Language. Children whose parents talk to them frequently have better language skills than do children of parents who seldom talk to them. Research studies have shown that babies whose parent talked to them more had a more extensive vocabulary. At 20 months, babies of talkative parents knew 131 more words than infants of less talkative parents. At 24 months, the difference was 295.

Brain Power. Mice and rats raised in enriched environments, with toys and playmates, have billions more connections between brain cells and are better learners than mice and rats raised alone in empty cages.

Play is a good infant stimulation.  Toys do not have to be expensive, and can include pots, pans, and boxes. Toys and books are the tools of childhood. Dr. Stanley Greenspan's "The Challenging Child," coined the phrase "floor time." It means getting down on the floor and playing with your child. This starts at a very young age and progresses into "Candyland" and kick ball. Raising a child is not a spectator sport. Be involved in play with your child in the lead.

Aggression. Exposure to violence can hinder a child's ability to learn. "Children living with some chronic threat, domestic or community violence or physical abuse, continue to act fearful even when they are in school," said Dr. Bruce D. Perry, director of the Child Trauma Program at Baylor College of Medicine in Houston .

Constant exposure to an unpredictable, threatening environment causes the brain to repeatedly activate the brain systems that respond to threat or stress. Over time, fear becomes so ingrained that it becomes the child's normal state. The result is disastrous for children trying to learn.

"A torn jacket is soon mended, but harsh words bruise the heart of a child." - Longfellow

A child held and nurtured in a time of stress is less likely to respond with violence later. There is great medicine in a hug.

Touch. Touching is the way babies learn. Premature infants whose sensory systems are activated by being held and cuddled are more mentally alert and physically stronger than those who are isolated in incubators.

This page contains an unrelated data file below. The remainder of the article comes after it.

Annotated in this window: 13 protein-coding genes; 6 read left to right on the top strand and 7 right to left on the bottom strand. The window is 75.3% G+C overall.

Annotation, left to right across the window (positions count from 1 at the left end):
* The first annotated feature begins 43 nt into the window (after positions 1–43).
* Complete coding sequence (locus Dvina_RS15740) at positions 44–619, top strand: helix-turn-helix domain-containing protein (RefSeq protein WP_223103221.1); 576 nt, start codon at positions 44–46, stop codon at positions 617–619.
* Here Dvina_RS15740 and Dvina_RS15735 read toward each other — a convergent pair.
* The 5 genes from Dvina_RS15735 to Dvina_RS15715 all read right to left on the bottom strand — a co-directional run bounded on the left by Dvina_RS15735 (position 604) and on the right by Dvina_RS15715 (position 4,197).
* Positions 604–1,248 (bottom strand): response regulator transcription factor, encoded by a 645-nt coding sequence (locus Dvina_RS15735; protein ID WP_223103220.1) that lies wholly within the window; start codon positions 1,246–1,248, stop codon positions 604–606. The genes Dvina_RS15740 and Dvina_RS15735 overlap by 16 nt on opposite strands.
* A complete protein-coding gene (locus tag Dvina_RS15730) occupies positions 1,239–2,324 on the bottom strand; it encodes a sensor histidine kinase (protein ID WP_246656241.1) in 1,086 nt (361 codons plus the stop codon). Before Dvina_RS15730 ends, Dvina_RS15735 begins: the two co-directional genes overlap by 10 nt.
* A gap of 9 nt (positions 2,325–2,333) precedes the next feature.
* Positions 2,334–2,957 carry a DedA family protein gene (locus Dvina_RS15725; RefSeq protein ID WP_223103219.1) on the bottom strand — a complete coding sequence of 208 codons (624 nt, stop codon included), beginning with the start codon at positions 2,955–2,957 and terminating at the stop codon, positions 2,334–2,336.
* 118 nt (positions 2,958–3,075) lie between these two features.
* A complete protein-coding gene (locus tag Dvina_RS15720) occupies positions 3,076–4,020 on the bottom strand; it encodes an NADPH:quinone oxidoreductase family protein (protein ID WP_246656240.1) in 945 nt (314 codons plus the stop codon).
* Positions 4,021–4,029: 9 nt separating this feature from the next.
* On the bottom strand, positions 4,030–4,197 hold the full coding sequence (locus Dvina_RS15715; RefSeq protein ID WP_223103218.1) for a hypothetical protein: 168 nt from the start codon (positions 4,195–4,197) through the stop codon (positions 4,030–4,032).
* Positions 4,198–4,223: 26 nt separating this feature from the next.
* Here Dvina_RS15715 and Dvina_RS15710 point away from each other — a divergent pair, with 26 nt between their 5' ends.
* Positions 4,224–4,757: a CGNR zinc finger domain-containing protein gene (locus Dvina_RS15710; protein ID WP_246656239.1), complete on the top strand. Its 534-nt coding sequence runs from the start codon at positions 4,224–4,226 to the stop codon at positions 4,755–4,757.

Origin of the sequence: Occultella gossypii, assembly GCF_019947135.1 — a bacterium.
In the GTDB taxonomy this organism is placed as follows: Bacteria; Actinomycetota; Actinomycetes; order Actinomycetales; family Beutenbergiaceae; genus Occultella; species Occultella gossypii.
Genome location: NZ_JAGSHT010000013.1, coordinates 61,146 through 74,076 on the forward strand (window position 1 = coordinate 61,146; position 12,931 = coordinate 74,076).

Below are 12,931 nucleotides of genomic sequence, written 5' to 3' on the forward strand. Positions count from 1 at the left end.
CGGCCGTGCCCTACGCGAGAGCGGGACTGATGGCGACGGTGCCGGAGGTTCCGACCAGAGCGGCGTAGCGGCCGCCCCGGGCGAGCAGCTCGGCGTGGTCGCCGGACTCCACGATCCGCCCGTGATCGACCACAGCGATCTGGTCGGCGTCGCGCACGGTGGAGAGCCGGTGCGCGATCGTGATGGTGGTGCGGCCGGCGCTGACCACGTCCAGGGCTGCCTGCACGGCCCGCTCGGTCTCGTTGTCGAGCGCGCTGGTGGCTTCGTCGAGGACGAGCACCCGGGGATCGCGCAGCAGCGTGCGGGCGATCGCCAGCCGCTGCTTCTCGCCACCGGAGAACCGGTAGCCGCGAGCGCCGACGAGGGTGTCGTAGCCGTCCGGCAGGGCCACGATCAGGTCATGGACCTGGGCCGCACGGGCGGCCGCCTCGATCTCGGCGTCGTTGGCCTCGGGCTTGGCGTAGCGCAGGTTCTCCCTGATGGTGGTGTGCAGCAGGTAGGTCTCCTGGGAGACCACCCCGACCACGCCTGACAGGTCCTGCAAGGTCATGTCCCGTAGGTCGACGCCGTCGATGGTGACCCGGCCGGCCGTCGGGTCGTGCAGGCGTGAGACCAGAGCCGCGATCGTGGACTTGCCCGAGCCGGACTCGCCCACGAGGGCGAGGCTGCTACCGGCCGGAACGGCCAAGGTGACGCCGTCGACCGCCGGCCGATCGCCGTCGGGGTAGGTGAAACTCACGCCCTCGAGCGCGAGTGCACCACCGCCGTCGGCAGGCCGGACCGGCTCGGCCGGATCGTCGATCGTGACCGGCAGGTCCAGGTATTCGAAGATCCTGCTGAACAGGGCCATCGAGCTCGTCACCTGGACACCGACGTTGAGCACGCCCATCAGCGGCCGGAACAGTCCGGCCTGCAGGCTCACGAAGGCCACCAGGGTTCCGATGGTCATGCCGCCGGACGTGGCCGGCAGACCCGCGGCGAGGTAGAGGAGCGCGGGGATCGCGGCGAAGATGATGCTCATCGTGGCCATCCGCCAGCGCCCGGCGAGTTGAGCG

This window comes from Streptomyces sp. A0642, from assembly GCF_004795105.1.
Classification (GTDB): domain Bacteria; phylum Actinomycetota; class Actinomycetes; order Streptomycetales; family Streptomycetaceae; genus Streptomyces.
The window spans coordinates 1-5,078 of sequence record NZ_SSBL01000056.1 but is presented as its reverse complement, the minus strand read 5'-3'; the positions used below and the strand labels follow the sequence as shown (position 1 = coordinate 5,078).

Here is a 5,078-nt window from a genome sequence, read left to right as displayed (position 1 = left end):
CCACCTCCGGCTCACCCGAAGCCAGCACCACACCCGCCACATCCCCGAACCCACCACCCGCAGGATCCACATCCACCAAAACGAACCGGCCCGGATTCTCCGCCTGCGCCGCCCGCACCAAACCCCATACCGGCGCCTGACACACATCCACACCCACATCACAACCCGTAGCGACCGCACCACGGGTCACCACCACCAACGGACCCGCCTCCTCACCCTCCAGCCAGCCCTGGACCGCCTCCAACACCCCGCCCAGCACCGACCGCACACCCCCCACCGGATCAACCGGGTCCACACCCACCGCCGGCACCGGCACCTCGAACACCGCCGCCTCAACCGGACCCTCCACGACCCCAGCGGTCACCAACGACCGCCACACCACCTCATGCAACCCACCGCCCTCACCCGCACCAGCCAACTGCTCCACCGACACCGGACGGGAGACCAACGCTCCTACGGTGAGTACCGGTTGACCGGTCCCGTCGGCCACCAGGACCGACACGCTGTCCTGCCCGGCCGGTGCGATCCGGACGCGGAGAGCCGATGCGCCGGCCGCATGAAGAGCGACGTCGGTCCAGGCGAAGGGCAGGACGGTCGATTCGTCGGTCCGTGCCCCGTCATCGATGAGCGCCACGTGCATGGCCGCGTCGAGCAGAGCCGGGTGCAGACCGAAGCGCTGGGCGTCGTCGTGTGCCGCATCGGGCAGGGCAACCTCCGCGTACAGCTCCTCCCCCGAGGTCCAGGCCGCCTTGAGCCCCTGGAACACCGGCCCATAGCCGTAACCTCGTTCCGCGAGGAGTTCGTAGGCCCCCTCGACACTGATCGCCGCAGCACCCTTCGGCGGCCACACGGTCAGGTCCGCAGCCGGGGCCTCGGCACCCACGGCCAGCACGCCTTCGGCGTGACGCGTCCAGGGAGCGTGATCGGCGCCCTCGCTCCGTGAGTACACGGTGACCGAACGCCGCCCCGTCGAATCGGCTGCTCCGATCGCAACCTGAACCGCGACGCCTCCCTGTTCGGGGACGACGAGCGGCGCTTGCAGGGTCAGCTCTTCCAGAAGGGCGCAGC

There are many activities you can play with your child as he grows. The aim can be fun, but many such activities will also help him develop and use his brain.

A Positive Circle

A premise in education is that we learn what matters to us. During these early years, an enriched curiosity and good language skills will lay the foundation for a child. It is a positive circle. The more a child explores and is exposed to new situations, the more that will matter to him, and the more he will want to learn.

A wonderful tradition as your child grows older can begin at your family's dinner table by asking your child, "What did you learn today?" As your child grows, it will be a routine part of the meal. A friend I knew would send her child to the encyclopedia for a morsel of information if she did not come to the table prepared for a discussion.

Unique and Special Qualities

It has taken hundreds of thousands of years to arrive at the birth of your very special child. Just think of parents, grandparents and great grandparents whose decisions and genes contributed to your child. If just one had moved to another city or country, the entire pattern would have been changed.

In your child, you have created a new individual, born with her own unique set of special qualities.

Your child is now beginning a journey which could span 100 years. The time you spend or don't spend with your child during the first few years can dramatically affect his or her entire life. Make the commitment to know your child. There is no greater gift a parent can give.

It is also important to help all children because many of them will be your child's future friend, fellow employee, neighbor, wife or husband. Every child is our child.

Starting Smart: How Early Experiences Influence Brain Development
Examines how a child's early experiences from birth to 3 can influence and shape brain development.